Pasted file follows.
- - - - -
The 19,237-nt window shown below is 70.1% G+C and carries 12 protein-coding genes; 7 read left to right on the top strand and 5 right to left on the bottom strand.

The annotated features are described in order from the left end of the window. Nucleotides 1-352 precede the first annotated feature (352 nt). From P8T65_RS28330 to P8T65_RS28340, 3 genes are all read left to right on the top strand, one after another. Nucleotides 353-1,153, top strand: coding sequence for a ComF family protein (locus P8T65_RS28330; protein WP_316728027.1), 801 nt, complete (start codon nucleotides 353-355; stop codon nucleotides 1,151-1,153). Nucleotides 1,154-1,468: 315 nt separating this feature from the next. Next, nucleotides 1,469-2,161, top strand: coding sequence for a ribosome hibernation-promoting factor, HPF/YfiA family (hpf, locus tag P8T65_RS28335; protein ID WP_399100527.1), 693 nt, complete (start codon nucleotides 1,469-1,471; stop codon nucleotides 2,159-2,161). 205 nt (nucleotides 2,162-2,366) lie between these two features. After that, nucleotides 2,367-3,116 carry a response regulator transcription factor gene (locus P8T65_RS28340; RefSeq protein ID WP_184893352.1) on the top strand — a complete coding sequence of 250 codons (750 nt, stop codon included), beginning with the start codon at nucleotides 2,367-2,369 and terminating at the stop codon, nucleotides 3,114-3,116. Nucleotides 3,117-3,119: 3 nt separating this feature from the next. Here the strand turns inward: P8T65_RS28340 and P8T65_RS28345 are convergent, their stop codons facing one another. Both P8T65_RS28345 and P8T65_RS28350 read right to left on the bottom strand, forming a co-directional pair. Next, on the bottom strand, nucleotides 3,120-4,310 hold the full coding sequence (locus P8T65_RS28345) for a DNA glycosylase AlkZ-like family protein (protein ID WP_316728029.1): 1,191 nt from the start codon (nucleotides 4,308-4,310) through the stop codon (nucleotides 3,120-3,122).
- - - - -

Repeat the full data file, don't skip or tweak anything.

The 19,237-nt window shown below is 70.1% G+C and carries 12 protein-coding genes; 7 read left to right on the top strand and 5 right to left on the bottom strand.

The annotated features are described in order from the left end of the window. Nucleotides 1-352 precede the first annotated feature (352 nt). From P8T65_RS28330 to P8T65_RS28340, 3 genes are all read left to right on the top strand, one after another. Nucleotides 353-1,153, top strand: coding sequence for a ComF family protein (locus P8T65_RS28330; protein WP_316728027.1), 801 nt, complete (start codon nucleotides 353-355; stop codon nucleotides 1,151-1,153). Nucleotides 1,154-1,468: 315 nt separating this feature from the next. Next, nucleotides 1,469-2,161, top strand: coding sequence for a ribosome hibernation-promoting factor, HPF/YfiA family (hpf, locus tag P8T65_RS28335; protein ID WP_399100527.1), 693 nt, complete (start codon nucleotides 1,469-1,471; stop codon nucleotides 2,159-2,161). 205 nt (nucleotides 2,162-2,366) lie between these two features. After that, nucleotides 2,367-3,116 carry a response regulator transcription factor gene (locus P8T65_RS28340; RefSeq protein ID WP_184893352.1) on the top strand — a complete coding sequence of 250 codons (750 nt, stop codon included), beginning with the start codon at nucleotides 2,367-2,369 and terminating at the stop codon, nucleotides 3,114-3,116. Nucleotides 3,117-3,119: 3 nt separating this feature from the next. Here the strand turns inward: P8T65_RS28340 and P8T65_RS28345 are convergent, their stop codons facing one another. Both P8T65_RS28345 and P8T65_RS28350 read right to left on the bottom strand, forming a co-directional pair. Next, on the bottom strand, nucleotides 3,120-4,310 hold the full coding sequence (locus P8T65_RS28345) for a DNA glycosylase AlkZ-like family protein (protein ID WP_316728029.1): 1,191 nt from the start codon (nucleotides 4,308-4,310) through the stop codon (nucleotides 3,120-3,122).